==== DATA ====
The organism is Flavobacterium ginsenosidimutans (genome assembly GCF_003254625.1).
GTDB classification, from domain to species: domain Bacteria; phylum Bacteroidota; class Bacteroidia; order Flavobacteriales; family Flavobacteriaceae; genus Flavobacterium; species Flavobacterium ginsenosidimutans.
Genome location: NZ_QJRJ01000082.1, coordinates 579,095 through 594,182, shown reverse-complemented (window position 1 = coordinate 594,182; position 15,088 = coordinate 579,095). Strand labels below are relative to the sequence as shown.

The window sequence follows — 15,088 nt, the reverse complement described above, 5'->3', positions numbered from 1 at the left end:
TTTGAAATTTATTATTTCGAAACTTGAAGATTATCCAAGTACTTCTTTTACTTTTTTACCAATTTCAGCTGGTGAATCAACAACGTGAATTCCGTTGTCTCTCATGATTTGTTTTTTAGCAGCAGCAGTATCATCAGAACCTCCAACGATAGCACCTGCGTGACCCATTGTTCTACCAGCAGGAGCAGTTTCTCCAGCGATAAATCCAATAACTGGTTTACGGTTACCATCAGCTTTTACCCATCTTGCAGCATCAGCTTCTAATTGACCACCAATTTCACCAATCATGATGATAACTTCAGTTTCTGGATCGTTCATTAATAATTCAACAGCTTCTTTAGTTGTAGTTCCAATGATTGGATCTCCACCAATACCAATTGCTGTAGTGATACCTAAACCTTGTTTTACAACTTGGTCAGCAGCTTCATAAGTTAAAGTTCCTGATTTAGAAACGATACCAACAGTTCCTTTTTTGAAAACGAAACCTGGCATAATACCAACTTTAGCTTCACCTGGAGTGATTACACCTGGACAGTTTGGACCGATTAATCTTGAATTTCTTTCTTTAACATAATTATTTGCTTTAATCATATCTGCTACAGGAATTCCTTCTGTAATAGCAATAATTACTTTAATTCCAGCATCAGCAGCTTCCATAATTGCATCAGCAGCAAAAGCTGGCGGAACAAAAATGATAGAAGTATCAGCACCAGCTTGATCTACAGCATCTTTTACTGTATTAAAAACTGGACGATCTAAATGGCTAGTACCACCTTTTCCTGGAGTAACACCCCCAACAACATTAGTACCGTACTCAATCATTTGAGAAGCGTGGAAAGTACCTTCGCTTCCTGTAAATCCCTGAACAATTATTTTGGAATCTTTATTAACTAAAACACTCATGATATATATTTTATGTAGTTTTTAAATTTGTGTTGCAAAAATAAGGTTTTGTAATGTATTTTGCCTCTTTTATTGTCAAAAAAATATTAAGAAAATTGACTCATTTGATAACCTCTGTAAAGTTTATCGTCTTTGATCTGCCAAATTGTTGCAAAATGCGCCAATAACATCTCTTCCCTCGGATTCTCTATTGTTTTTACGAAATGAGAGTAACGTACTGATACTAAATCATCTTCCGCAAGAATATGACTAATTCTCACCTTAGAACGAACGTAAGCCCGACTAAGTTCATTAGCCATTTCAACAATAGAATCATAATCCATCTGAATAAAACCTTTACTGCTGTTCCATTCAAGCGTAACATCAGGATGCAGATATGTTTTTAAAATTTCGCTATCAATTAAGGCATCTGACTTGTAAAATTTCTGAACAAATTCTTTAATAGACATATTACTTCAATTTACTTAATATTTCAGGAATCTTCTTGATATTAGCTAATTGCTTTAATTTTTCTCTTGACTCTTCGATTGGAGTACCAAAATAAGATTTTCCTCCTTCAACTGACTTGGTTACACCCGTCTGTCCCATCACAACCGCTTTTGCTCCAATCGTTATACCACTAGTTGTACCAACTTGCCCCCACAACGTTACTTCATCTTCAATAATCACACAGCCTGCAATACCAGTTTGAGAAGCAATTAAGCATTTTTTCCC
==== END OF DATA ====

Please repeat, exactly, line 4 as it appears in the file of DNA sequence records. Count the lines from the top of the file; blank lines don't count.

The window sequence follows — 15,088 nt, the reverse complement described above, 5'->3', positions numbered from 1 at the left end: